For ages, the public has viewed poor oral health as an isolated issue, with gum disease, tooth loss, and bad breath being an inconvenience and more of an aesthetic problem. However, recent studies have shown the wide-reaching negative effects of poor oral conditions, including implications on a person’s wider systemic health.
Gum disease often manifests through swollen, red, and bleeding gums, later progressing into teeth becoming loose or falling out. Research has also found that gum disease is linked to a host of other chronic and systemic disorders, such as cardiovascular diseases (stroke and heart attack), diabetes and insulin resistance, Alzheimer’s disease, bacterial pneumonia, oral and colorectal cancers, premature birth, and erectile dysfunction.
According to microbiologist, immunologist, and rheumatology fellow Dr Emily Stein, this compartmentalization of oral health away from the rest of the body has been incredibly harmful to people’s health. In tests on animals, it has been shown that being exposed to bacteria that cause gum disease resulted in various systemic diseases.
Stein says that the mouth is one of the most microbe-rich areas of the body, as it possesses all the perfect conditions for growth – warmth, moisture, and an abundant nutrient supply from the food particles stuck to oral surfaces. An imbalance in the oral microbiome can result in various negative impacts on oral health, including inflamed gums, also known as gum disease. However, it doesn’t end there, as that inflammation can spread to other parts of the body, affecting almost every other system. One such bacterium, Porphyromonas gingivalis, is significantly linked to atherosclerosis and Alzheimer's disease.
“Microbes don't just stay in the mouth. Every time we swallow, it includes millions of microbes that have an influence downstream, gaining access to other tissues,” Stein says. “Bacteria can also gain entry into our bloodstream through oral wounds caused by dental procedures such as tooth extraction. If our oral microbiome is healthy and balanced, there’s nothing to worry about. However, according to the CDC, over 47% of adults above age 30 have some form of gum disease. Knowing how many systemic diseases are linked to poor oral health is extremely worrying. Studies have shown that the top three risks are first cardiovascular diseases such as heart attack or stroke; second, metabolic disorders such as diabetes; and third, pre-term birth for females.”
In 2017, Dr Stein founded Primal Health, a molecular biotechnology company that specializes in consumable dental hygiene products for humans and animals. These products help create a healthy and balanced oral microbiome and reduce the risk of infections in the gum and possibly elsewhere in the body.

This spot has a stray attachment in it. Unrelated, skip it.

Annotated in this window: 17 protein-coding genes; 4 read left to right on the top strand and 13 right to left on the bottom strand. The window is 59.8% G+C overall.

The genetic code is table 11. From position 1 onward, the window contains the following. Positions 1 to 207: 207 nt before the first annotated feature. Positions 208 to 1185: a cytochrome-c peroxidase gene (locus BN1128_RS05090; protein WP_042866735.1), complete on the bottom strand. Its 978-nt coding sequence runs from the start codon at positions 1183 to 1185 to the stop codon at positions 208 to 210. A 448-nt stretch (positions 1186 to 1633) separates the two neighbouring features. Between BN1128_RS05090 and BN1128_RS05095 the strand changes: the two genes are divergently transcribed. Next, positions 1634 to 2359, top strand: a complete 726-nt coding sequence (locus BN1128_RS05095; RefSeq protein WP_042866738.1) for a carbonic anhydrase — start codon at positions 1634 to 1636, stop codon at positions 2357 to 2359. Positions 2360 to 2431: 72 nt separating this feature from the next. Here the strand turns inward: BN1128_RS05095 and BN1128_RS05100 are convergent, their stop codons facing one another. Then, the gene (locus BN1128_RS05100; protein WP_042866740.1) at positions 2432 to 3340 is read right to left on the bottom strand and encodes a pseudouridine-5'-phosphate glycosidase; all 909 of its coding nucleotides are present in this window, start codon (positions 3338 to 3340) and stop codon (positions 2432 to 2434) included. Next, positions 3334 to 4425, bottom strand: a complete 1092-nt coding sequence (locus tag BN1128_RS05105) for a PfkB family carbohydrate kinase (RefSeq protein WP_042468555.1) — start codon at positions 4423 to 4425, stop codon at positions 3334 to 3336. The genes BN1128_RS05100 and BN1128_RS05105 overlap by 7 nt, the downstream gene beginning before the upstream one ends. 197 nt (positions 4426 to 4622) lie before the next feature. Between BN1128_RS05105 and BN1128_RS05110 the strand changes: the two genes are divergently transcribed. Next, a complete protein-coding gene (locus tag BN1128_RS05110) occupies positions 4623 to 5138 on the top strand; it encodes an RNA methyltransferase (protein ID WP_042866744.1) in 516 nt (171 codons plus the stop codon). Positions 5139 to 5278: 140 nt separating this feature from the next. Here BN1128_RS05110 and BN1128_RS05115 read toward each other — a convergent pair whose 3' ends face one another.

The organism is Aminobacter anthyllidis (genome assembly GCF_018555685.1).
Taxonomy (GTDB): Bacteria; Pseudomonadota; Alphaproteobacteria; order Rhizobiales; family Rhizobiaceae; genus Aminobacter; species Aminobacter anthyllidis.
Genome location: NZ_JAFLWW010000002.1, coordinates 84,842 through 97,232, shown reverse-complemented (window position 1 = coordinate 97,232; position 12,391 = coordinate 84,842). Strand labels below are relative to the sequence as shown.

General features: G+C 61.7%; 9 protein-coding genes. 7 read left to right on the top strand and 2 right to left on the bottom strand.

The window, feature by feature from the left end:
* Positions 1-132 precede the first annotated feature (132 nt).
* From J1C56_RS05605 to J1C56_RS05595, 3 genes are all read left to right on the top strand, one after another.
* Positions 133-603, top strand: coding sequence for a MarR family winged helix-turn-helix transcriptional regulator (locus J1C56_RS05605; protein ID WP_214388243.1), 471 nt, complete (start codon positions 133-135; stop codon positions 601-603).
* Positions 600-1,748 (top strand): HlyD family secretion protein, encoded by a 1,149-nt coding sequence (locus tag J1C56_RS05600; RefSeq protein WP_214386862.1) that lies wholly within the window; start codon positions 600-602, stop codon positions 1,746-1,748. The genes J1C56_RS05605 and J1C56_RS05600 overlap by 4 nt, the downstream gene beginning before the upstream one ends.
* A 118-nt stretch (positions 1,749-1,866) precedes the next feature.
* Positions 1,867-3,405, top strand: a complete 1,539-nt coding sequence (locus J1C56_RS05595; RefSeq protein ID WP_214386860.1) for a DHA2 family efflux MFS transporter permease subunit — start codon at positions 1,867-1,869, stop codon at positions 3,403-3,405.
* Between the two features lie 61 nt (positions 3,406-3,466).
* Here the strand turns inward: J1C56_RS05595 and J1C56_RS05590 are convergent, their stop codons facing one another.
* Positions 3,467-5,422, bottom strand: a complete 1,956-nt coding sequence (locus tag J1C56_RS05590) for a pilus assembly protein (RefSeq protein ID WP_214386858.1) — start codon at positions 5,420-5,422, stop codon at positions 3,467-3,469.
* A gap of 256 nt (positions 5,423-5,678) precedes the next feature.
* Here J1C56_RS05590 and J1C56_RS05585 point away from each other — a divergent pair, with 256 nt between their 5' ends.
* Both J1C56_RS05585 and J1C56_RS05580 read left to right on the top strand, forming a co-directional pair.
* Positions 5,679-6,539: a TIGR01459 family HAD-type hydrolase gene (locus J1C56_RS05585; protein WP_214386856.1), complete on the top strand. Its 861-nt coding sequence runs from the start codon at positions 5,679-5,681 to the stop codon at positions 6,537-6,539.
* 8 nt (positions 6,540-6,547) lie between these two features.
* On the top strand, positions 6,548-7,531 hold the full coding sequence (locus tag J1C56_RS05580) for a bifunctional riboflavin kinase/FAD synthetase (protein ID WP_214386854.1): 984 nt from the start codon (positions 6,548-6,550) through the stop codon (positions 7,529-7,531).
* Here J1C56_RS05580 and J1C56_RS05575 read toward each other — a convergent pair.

Parent company, Primal Therapies developed its Selective Microbial Metabolism Regulation Technology (SMMRT)®, which helps combat and rehabilitate dysbiosis, or a microorganism imbalance in the microbiome. Its brands, Daily Dental Care for humans and Teef for Life for pets use SMMRT to re-engineer disease-causing bacterial biofilms in the mouth into ones that are health-promoting. Microbes that consume sugar create byproducts that are detrimental to teeth and gum health. SMMRT favors the growth of beneficial microbes in the mouth while inhibiting harmful ones. By influencing microbes to consume protein rather than sugars or carbohydrates, the mouth becomes healthier, Stein says. By promoting a healthier oral microbiome, SMMRT reduces the risk of gum disease and other infections that can have a severe negative impact on the quality of life for both humans and pets.
“It’s frequently said that an ounce of prevention is worth a pound of cure,” Stein says. “This has never been more true, especially with mouth health. Science has found that there are so many other diseases and disorders stemming from oral infections, so keeping our mouths healthy through a balanced microbiome is extremely valuable, with benefits that can be felt for the rest of our lives.”
Stein's mission to improve lives doesn’t stop at the mouth, Primal Therapies’ next innovation is to apply SMMRT to address unmet needs in women's health, wound care, and gut health around the world.
Name: Angelic Brown
Source: The Newsdesk
Release ID: 823682